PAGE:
Reconsidering or Rejecting SEL/Character Education, Meditation/Mindfulness/Trauma-Informed, and Restorative Justice Programs (Part II)
Put on Your Hard Hat and Bring Your Lunch Pail
[CLICK HERE for the Full Version of this Blog]
As the Summer gets into full swing (notwithstanding Summer School classes in districts across the country), those responsible for overseeing our students’ educational futures do not take many breaks. Even when we are on “vacation,” we typically use the time to re-think, re-load, and re-dedicate ourselves to our responsibilities.
And as many educators think about and are planning for the coming school year, sometimes we need to “go backwards to go forward.”
That is, as we consider the newest needs, innovations, or acquisitions, we must “do our research” to make sure our decisions are research-based, student-focused, and applicable to our students, staff, and schools.
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In this context, and as discussed in Part I of this Blog Series, we—in education—are constantly being flooded by newly-released reports and articles, social media posts and blogs, expert and “expert” interviews and podcasts, and marketing e-mails and solicitations (some concealed in “how-to” webcasts).
Some of this deluge has been triggered by the need to soften the impact of the Pandemic on students, staff, and schools, while some of this surge is occurring to take advantage of the billions of dollars in compensatory assistance made available by Congress to districts for the next year or more.
In Part I of this two-part Series, we analyzed a well-researched but still murky area of education that involves teachers and how they work together in effective, efficient, and collaborative ways to attain important student outcomes—Collective Teacher Efficacy.
Then, we discussed an emerging, but still unproven, approach being recommended for the coming school year to teach students who have significant academic skill gaps due to the pandemic—Academic Acceleration.
In both analyses, we provided data, information, and science-to-practice examples of why we should either (a) not consider these approaches (Collective Teacher Efficacy); or (b) understand that the needs they address are far more complex, contextual, and controversial.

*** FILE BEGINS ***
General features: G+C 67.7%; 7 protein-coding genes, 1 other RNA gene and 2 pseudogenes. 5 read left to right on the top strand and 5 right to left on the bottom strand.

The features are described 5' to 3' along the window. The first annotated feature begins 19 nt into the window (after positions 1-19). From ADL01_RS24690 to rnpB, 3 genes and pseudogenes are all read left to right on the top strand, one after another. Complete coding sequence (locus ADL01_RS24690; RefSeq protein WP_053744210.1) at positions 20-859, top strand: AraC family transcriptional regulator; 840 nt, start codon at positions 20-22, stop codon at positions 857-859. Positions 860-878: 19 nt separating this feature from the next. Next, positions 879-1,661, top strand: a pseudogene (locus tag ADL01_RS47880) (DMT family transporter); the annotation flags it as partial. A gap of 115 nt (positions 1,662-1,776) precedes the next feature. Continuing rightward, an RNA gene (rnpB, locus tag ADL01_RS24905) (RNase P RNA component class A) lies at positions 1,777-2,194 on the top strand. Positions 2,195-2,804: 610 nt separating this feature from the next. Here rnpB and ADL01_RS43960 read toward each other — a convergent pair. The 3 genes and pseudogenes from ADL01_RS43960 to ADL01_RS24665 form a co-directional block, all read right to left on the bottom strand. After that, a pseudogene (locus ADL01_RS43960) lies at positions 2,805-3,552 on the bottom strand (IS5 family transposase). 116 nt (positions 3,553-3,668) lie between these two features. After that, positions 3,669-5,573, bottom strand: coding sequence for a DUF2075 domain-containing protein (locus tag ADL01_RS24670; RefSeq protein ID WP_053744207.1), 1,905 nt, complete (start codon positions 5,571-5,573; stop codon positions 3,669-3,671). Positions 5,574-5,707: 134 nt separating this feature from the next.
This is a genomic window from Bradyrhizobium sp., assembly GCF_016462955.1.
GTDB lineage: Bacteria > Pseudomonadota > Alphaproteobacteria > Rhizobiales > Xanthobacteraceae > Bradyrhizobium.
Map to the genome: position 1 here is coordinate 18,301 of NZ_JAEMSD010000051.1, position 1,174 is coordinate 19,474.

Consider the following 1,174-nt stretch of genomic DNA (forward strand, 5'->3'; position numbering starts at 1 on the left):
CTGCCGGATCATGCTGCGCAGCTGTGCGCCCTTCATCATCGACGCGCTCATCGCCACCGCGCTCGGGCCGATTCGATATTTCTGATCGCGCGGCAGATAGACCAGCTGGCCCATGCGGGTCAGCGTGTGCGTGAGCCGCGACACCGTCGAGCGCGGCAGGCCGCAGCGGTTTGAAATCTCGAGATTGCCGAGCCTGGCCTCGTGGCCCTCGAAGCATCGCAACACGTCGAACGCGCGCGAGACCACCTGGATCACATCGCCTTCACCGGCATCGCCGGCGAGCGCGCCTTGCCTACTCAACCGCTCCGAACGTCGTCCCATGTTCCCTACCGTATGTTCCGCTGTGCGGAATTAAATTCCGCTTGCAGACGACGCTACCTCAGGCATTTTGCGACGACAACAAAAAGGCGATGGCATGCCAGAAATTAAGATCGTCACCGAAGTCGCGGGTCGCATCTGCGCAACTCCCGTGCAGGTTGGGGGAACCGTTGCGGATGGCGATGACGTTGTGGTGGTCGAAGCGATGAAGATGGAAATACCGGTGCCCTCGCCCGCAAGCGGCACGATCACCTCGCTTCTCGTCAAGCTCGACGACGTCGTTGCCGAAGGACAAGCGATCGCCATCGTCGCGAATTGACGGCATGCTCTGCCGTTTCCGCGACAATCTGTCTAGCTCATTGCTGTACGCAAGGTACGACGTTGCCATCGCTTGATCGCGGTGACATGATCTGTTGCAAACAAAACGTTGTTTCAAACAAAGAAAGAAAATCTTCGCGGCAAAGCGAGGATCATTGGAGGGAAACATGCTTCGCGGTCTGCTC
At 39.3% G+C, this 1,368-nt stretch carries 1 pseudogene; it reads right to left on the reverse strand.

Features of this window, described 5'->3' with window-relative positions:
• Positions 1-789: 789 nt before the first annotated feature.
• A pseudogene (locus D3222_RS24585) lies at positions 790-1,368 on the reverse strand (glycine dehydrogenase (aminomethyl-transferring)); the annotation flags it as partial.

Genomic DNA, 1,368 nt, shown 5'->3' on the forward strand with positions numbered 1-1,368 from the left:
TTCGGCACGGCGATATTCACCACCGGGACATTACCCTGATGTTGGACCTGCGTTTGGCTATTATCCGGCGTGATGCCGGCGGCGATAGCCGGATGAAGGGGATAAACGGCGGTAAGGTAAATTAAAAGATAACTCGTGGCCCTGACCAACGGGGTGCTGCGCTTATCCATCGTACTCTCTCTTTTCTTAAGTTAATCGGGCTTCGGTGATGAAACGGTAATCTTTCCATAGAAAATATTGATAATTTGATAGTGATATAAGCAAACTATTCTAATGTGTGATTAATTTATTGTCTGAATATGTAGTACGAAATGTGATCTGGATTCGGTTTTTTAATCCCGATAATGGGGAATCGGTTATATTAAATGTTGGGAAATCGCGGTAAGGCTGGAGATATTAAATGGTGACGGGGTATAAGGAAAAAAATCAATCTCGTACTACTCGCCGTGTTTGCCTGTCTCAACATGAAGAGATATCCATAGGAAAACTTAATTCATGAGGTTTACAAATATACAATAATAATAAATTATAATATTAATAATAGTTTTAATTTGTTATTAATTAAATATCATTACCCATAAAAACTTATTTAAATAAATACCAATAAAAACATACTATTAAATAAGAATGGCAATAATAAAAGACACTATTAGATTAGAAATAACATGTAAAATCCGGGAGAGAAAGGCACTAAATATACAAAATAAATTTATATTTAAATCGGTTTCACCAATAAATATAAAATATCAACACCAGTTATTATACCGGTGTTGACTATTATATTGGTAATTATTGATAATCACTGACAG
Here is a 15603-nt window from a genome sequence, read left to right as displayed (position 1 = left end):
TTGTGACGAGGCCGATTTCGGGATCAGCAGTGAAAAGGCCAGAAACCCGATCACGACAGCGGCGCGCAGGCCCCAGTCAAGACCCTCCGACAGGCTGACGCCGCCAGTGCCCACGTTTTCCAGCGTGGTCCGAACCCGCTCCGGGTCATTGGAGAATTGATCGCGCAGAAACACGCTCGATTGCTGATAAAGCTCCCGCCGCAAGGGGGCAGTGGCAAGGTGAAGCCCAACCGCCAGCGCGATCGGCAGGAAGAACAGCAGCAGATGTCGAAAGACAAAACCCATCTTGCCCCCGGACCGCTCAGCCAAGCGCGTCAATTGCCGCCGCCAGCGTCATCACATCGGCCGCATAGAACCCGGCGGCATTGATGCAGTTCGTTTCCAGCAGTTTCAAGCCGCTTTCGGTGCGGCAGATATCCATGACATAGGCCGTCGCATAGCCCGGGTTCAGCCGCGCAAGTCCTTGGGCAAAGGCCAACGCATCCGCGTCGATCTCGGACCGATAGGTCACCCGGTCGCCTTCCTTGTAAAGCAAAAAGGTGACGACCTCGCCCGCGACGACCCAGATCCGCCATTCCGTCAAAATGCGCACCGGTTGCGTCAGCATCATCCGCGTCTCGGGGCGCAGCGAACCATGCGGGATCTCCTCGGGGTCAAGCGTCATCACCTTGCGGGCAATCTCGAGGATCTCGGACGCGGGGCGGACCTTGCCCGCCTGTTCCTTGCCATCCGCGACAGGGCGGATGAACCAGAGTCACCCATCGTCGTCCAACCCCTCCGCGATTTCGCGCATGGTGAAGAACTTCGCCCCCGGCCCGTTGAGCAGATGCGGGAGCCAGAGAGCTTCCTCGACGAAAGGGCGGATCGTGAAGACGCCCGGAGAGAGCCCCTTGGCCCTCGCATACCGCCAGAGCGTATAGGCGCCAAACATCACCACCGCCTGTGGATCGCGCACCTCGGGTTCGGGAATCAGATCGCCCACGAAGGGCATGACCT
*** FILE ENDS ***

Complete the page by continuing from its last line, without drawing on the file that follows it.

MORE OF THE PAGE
[CLICK HERE for Part I of this Series]
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In this Part II, we will turn to the social, emotional, and behavioral side of the school and schooling continuum, addressing the areas of SEL and character education, meditation, mindfulness, and Trauma-Informed programs, and Restorative Justice programs and practices.
The consistent message throughout this Series. . . to educators, related service professionals, and other support staff is to:
Critically evaluate the recommendations, testimonials, and research of the (so-called) experts in our field—including those from the:
- U.S. Department of Education, its funded National Technical Assistance Centers, and the State Departments of Education (that, remember, rely on federal funding);
- Non-Profit Foundations, Corporations, Organizations, Corporations, and Think Tanks—even the Gates Foundation, Edutopia—the George Lucas Foundation, CASEL, and others—that have their own educational and social beliefs, orientations, and political agendas); and
- Authors of curricula, products, and tests—many of whom are backed by For-Profit Publishing Companies and Conglomerates that sometimes blur science and efficacy with marketing and hyperbole.
We, as educators, need to do our own independent evaluations to (a) validate their research and recommendations; (b) make sure that they are applicable to our students, staff, schools, and systems; and (c) ensure that they are time- and cost-effective, and that they can be implemented with fidelity, consistency, and the needed intensity and duration.
No professional worth his or her salt would discourage or be offended when questioned as to the validity, applicability, or utility of their work.
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SEL/Character Education: It’s All About Teaching Skills and Facilitating Student Self-Management
The Pitch. It seems that virtually anything that relates to students’ social, emotional, or behavioral functioning these days is framed as SEL—"Social-Emotional Learning”. . . . and that many districts and schools state that they are “implementing SEL,” when—in the field—there are no clear objective criteria for what a research-based SEL strategy or approach is.
And in a lot of ways, SEL is just “character education” that is “all grown up.” Indeed, character education also had no clear criteria to define it, and it was largely unsuccessful. . . one of the reasons why it hibernated for a while.
Critically, CASEL (the Collaborative for Academic, Social, and Emotional Learning)—which most educators defer to when discussing SEL—has become the “go-to” source for all things SEL. And yet, few know that CASEL is basically funded by foundations and donations, it is not supervised or regulated in any way, and it pretty much creates its own rules when evaluating SEL programs or advocating for different initiatives.
Beyond this, many educators and others have not critically evaluated CASEL’s approaches. And many do not know that CASEL:
- Promotes a “choose off the menu” framework that offers little science-to-practice guidance;
- Provides an implementation blueprint that has never been objectively evaluated or scientifically proven; and
- Has become influential largely because it has courted politicians, powerful and/or wealthy advocates, foundations, state departments of education, and celebrities over the years (see the previous Blog citation below).